During the fiscal 2023 earnings call, Infosys’ Chief Executive also stated the company's commitment to generative AI platforms.

Even though Tech Mahindra seemed to concentrate on metaverse last year (launching a Metaverse Virtual Lounge, Open Banking Sandbox environment, and several digital platforms, including 'TechMVerse), this year it’s going all-in on AI with the launch of its generative AI studio earlier in June.

As per the Stanford AI Index Report, 2023, Indian companies received $3.24 Bn in funding in 2022, securing India the fifth spot among the countries that received the most investments in AI. As India's mature startup ecosystem largely remains on the sidelines of the generative AI race, emerging startups are rising to the challenge.

Firms such as Gan, which enables large-scale video repurposing for businesses, and TrueFoundry, aiding in the construction of ChatGPT with proprietary data, are part of this new wave of companies spearheading the charge in India's AI landscape.

Among the startups that raised funding in 2022, Chennai-based conversational AI startup Uniphore raised $400 million in a Series E Round taking its valuation to $2.5 billion. Among 2023’s biggest fundraises there is US-based AI startup (but with Indian roots) Mad Street Den, which raised $30 million in a Series C round led by Avatar Growth Capital.

Several Indian organizations, including Zoho, GupShup, and Exotel have unveiled systems for building models akin to ChatGPT powered by GPT models.

All is Quiet On The Regulation Front

Currently, regulating emerging technology does not appear to be the primary priority. Rajeev Chandrasekhar, in his statement to the Parliament on April 5, 2023, acknowledged the evolving nature of generative AI and the absence of specific regulations at present.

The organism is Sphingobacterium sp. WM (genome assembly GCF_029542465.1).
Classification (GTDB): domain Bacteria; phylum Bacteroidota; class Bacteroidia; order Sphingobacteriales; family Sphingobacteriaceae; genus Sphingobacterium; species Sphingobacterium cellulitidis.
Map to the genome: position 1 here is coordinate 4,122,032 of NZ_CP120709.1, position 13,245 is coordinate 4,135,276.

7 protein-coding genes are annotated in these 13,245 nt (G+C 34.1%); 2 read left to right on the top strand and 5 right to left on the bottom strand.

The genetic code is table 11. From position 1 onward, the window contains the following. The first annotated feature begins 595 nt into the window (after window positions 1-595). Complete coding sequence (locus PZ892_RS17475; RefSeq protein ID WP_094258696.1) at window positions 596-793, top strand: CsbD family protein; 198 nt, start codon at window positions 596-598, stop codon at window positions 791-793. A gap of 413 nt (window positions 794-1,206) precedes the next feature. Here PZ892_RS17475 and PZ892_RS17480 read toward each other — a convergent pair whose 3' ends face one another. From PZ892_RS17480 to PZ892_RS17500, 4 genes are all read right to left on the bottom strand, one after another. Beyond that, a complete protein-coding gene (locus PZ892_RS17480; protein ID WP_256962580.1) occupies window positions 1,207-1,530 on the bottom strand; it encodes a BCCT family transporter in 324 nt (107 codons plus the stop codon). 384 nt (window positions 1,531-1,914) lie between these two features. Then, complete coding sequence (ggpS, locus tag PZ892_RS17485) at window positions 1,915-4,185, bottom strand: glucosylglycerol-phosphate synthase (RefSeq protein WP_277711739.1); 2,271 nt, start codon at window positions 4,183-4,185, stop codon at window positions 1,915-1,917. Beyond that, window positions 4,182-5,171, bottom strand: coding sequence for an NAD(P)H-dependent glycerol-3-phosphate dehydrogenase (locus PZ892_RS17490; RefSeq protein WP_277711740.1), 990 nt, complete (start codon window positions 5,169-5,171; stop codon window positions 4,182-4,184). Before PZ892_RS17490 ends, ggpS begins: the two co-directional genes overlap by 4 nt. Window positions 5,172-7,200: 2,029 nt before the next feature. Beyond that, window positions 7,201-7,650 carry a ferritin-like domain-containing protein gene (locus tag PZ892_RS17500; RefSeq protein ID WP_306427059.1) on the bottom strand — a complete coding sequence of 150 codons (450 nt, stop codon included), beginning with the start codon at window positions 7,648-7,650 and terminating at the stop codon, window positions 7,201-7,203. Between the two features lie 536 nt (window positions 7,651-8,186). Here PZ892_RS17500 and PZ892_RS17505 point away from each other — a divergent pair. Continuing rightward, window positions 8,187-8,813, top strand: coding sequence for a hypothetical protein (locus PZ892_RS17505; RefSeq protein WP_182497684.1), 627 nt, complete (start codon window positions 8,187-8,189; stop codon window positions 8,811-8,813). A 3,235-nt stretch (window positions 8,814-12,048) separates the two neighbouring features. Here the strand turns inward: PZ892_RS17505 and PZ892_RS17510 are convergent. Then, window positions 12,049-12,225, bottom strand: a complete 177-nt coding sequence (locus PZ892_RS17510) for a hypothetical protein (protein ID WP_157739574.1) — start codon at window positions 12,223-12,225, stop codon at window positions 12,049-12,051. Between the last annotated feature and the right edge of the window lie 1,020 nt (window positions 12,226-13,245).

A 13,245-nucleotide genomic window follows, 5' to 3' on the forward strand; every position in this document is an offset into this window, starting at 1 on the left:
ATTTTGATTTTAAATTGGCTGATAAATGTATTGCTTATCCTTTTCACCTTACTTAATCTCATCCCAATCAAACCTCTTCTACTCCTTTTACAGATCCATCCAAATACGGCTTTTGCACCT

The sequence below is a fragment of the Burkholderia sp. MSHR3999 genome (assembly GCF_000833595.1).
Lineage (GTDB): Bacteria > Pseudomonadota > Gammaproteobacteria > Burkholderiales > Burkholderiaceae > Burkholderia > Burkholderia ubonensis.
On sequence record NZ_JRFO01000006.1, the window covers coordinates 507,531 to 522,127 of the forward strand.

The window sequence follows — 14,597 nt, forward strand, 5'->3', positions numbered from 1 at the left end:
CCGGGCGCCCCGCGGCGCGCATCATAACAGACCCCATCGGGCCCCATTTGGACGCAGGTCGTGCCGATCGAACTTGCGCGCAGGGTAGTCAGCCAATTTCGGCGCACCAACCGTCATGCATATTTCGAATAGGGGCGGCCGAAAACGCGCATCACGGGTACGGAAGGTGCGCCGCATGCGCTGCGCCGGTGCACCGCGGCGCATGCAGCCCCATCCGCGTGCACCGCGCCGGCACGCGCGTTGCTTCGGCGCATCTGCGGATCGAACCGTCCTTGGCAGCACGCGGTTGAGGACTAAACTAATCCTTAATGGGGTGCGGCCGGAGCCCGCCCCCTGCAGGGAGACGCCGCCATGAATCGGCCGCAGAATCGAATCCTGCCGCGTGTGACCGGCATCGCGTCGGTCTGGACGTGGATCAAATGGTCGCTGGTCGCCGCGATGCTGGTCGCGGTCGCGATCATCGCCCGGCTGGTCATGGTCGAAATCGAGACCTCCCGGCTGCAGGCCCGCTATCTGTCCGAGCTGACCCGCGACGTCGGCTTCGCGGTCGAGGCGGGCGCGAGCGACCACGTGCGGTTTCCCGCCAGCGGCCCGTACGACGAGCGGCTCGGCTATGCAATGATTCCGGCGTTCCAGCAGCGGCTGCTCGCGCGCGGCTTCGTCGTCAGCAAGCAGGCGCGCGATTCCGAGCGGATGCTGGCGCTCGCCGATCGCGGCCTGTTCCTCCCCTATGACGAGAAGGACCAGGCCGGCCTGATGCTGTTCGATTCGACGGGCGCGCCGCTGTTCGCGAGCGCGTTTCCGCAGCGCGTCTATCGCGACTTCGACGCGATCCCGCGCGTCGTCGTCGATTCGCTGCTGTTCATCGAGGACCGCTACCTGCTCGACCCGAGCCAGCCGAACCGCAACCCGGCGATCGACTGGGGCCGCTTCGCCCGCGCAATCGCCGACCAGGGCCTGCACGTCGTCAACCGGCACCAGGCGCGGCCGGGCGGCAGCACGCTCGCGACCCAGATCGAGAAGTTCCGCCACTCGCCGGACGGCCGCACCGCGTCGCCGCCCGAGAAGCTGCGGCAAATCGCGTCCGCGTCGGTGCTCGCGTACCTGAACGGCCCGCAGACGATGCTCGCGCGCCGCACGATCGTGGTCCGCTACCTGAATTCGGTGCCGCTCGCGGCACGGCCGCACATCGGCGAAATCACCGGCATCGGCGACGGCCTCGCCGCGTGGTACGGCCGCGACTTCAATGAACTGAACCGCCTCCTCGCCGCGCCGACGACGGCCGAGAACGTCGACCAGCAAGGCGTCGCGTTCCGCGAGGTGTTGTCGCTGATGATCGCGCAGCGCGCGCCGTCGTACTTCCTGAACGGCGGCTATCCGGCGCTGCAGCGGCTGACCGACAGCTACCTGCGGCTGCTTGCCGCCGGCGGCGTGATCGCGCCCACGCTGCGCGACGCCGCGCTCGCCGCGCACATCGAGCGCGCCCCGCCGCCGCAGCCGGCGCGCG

In India, the government possesses the authority to collect and utilize data from its citizens, much like a librarian's sole authority to gather, manage, and loan out books. Additionally, the government has the power to establish rules for private entities. These powers raise significant questions about the necessary safety measures and rights for private parties and individual citizens. Policymakers are beginning to recognize the possibilities and dangers of AI, treating it like a shiny new toy. However, to create sensible rules that align with the constitution, a deep understanding of this new 'toy' - AI technology - is absolutely essential.

With India heading into an election year, the absence of regulations is concerning, considering the potential misuse of AI for spreading targeted misinformation.

India is currently in the process of reviewing how to regulate AI through the upcoming Digital Indian Bill, which will replace the Information Technology Act.

AI Doomism

Yet, amidst the nation's AI-driven optimism, significant concerns persist. Last month, Zoho co-founder Sridhar Vembu co-signed an open letter, along with former NITI Aayog vice-chairman Rajiv Kumar and iSPIRIT Foundation co-founder Sharad Sharma, calling on policymakers, academics, and stakeholders to debate AI's impact on India.

Vembu highlighted the potentially seismic disruption AI could introduce, putting millions of jobs at risk overnight and creating "unprecedented disruption of the existing social order." Without appropriate safeguards, the rapid adoption of emerging technologies could pave the way for "chaotic and potentially catastrophic consequences for humanity."

As AI continues to proliferate, India, like many nations, must grapple with an essential question: Is the risk of unregulated AI expansion — a scenario that many experts deem concerning — one the nation can afford to take?

Written by Tasmia Ansari